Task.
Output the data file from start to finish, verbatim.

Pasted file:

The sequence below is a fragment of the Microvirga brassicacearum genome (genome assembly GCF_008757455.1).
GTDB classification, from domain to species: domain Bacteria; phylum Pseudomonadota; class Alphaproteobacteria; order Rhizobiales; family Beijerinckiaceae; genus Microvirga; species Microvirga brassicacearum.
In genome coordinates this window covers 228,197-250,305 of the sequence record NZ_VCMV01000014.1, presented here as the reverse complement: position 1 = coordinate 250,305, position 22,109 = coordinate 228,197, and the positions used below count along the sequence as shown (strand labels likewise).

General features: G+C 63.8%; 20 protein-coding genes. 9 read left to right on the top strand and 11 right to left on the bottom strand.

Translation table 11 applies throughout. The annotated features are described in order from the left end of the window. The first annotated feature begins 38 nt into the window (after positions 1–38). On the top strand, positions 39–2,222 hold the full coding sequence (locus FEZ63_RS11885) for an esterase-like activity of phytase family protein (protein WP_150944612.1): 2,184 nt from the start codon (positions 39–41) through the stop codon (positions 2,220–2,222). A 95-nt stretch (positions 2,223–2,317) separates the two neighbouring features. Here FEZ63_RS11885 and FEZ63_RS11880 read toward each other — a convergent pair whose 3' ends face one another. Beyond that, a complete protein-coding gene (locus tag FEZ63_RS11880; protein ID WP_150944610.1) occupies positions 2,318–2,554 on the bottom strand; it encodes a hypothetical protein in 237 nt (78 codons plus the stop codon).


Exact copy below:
The sequence below is a fragment of the Microvirga brassicacearum genome (genome assembly GCF_008757455.1).
GTDB classification, from domain to species: domain Bacteria; phylum Pseudomonadota; class Alphaproteobacteria; order Rhizobiales; family Beijerinckiaceae; genus Microvirga; species Microvirga brassicacearum.
In genome coordinates this window covers 228,197-250,305 of the sequence record NZ_VCMV01000014.1, presented here as the reverse complement: position 1 = coordinate 250,305, position 22,109 = coordinate 228,197, and the positions used below count along the sequence as shown (strand labels likewise).

General features: G+C 63.8%; 20 protein-coding genes. 9 read left to right on the top strand and 11 right to left on the bottom strand.

Translation table 11 applies throughout. The annotated features are described in order from the left end of the window. The first annotated feature begins 38 nt into the window (after positions 1–38). On the top strand, positions 39–2,222 hold the full coding sequence (locus FEZ63_RS11885) for an esterase-like activity of phytase family protein (protein WP_150944612.1): 2,184 nt from the start codon (positions 39–41) through the stop codon (positions 2,220–2,222). A 95-nt stretch (positions 2,223–2,317) separates the two neighbouring features. Here FEZ63_RS11885 and FEZ63_RS11880 read toward each other — a convergent pair whose 3' ends face one another. Beyond that, a complete protein-coding gene (locus tag FEZ63_RS11880; protein ID WP_150944610.1) occupies positions 2,318–2,554 on the bottom strand; it encodes a hypothetical protein in 237 nt (78 codons plus the stop codon).